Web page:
Bemidji native John Noga retiring from coaching as one of the state's best

Noga had just four losing seasons in 38 years as a girls basketball coach, 36 of those in Parkers Prairie, as he leaves with 619 total wins.

John Noga
Parkers Prairie girls basketball coach John Noga shares a laugh with his players after Noga got the 600th win of his career in a 63-36 win over Brandon-Evansville on Feb. 11, 2021. Noga, who will stay on in his role as the activities director at Parkers Prairie, announced that he will retire from coaching in both basketball and softball at the end of this school year. Noga's 619 wins over his basketball coaching career puts him ninth on the Minnesota State High School League's all-time wins list for girls basketball coaches.
Jared Rubado / Forum News Service
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PARKERS PRAIRIE — For the better part of almost 55 years, John Noga of Parkers Prairie has shifted with the Minnesota seasons from one sport to another.

As a 5-year-old growing up in Bemidji, it was football in the fall, basketball in the winter, and baseball in the spring and summer.

“In my neighborhood, we had a tight group of guys and we just played sports. That was my extended family growing up, and you went from season to season,” Noga said.

It continued in college, where Noga played both football and baseball at Bemidji State. He’s now enshrined in the Athletic Hall of Fame at both BHS and BSU.

Noga started as a business major his freshman year, but it took just one semester to realize that was not his calling. Teaching and coaching were his passion even back then as he worked as a coach at lower levels through his college years.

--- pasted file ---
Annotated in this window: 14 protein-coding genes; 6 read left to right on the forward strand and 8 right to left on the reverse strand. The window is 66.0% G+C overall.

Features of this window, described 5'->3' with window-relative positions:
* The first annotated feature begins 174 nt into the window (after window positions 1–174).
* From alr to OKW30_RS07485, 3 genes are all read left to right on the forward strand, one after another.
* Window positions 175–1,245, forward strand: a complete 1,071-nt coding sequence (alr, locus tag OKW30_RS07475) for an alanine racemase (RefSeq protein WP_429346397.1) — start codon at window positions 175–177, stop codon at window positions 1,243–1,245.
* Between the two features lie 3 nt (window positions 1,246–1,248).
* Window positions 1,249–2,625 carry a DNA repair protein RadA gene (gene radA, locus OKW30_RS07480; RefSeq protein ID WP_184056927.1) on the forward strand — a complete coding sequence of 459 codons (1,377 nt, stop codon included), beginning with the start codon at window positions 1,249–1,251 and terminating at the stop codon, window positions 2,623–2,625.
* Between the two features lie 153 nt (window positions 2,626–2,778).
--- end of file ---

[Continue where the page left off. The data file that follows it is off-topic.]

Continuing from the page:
For almost four decades, jumping from one season to another continued. Noga was a varsity girls basketball coach in the winter. A softball coach in the spring. Now, at age 61, he decided it was time to retire from both posts at Parkers Prairie after this 2022 softball season.

Noga will also retire from his physical education teaching position at the end of the school year, but he will keep his position as the Panthers’ activities director.

“I’ve kind of always said to myself that when I couldn’t actively demonstrate some of the things that I’m trying to teach the kids, it’s kind of a sign that it’s time,” Noga said. “… I just felt like now it was time. I struggled with the decision a little bit, but I’m at ease with it.”

A model of consistency

John Noga and Faith Alberts
Parkers Prairie girls basketball head coach John Noga, left, talks with Faith Alberts during a January 2019 game. Alberts is one of four players who scored more than 2,000 points in high school while playing under Noga.
Eric Morken / Alexandria Echo Press

Noga has never really tracked his own accomplishments during his career. He started the softball program in Parkers Prairie with his wife, Nancy, 34 years ago. He has been the head coach ever since, and he has no idea what his overall record is coaching on the diamond.

Noga’s numbers in basketball are more clear. He will go down as one of the best girls coaches in Minnesota State High School League history.